Delores Millhouse and Gina Bowler don’t have children in the Prince George’s County school system.
But they would like to.
That was the message they shared with members of the county Board of Education, the new schools chief, the county executive and anyone else who would take a few minutes to listen during the past several months as they lobbied the district to add a Spanish immersion program to its academic offerings.
“I am advocating for a school system that nurtures early development of bilingual or multilingual children who excel academically across subjects, interact effectively with people from different cultures and compete successfully in the global marketplace,” Millhouse said during a community forum to discuss the budget late last year. “As a resident of the county, I want to continue residing here, but it is imperative that the county creates innovative program offerings that support the community’s goals of raising children who excel academically and socially on a local and global level.”
After months of visiting schools, making phone calls during lunch breaks and cornering education officials after late-night board meetings, the two moms of preschoolers recently learned that what they called their dive into uncharted waters without a map had paid off. Schools chief Kevin Maxwell recommended, and the school board agreed, to include Spanish immersion programs at three schools in the fiscal year 2015 budget.
“I was just so excited about the number of seats, almost equal to the French immersion,” Millhouse said.
Christian Rhodes, education adviser for County Executive Rushern L. Baker III (D), said the moms-turned-advocates were tenacious in their quest.
If there was a board meeting, they were there to state their case during public comment.
If there was a community forum, they each took their allotted three minutes at the microphone to talk about Spanish.
If Maxwell introduced himself to a group of residents, they made certain he saw them in the audience.
“That type of advocacy is what we need from parents,” Rhodes said. “That is what parental engagement looks like — pushing the system forward.”
Millhouse and Bowler met during a 45-minute Spanish class on Saturdays for parents and toddlers a couple of years ago in Bowie. Now, the two take their children to a three-hour immersion class on Saturdays in Bethesda.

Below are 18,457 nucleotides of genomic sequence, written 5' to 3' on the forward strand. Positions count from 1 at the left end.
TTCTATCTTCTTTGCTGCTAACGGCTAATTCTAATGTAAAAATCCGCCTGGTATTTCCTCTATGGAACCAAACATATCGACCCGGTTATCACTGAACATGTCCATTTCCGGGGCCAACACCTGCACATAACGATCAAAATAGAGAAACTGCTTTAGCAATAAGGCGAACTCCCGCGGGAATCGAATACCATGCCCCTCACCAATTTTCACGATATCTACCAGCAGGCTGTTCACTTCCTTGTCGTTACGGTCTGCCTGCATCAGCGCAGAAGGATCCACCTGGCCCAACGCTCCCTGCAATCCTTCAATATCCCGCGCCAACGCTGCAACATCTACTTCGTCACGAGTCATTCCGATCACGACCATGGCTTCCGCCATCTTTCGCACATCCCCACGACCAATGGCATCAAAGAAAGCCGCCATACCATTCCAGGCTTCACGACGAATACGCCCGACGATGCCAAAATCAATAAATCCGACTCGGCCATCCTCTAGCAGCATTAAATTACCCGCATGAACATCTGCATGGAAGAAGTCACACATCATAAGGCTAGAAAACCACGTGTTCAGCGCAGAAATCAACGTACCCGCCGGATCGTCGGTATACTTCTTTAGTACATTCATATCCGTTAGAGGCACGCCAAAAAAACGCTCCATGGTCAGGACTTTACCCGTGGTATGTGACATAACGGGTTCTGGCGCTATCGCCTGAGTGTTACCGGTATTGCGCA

As Millhouse, who lives in Bowie, and Bowler, who lives in Upper Marlboro, bonded over their young children, they started talking about the county public schools and whether they offered a countywide program that would continue to let their children develop their foreign language skills.
After scouring information on the school system’s Web site and talking to other moms in the weekend Spanish class, they learned that there was a program at Cesar Chavez Elementary School in Chillum and a school in Capitol Heights that was using a grant to incorporate Spanish with its science, technology, engineering and math programs.
Neither program was open to students from outside the county.
They organized a nonprofit group called My Bilingual Child. Its mission: to coordinate parents, community members and other organizations to advocate for an expansion of language immersion.
Millhouse, a special assistant in the Office of the Chief Financial Officer in the District, and Bowler, who once served in the Peace Corps in Kenya, said they are still committed to creating a “robust educational system,” not just for their children, but for all Prince George’s children.
“I can’t sit and complain if I don’t do my part,” Millhouse said.
And they are still making their voices heard.
On Tuesday night, Bowler attended a community forum sponsored by the Prince George’s County Council to discuss college and career readiness.
When she stepped to the microphone, she thanked Maxwell for including the Spanish immersion program in the budget. She continued her lobbying effort by pressing the council, which has to approve the school budget, to keep the line item in the spending plan.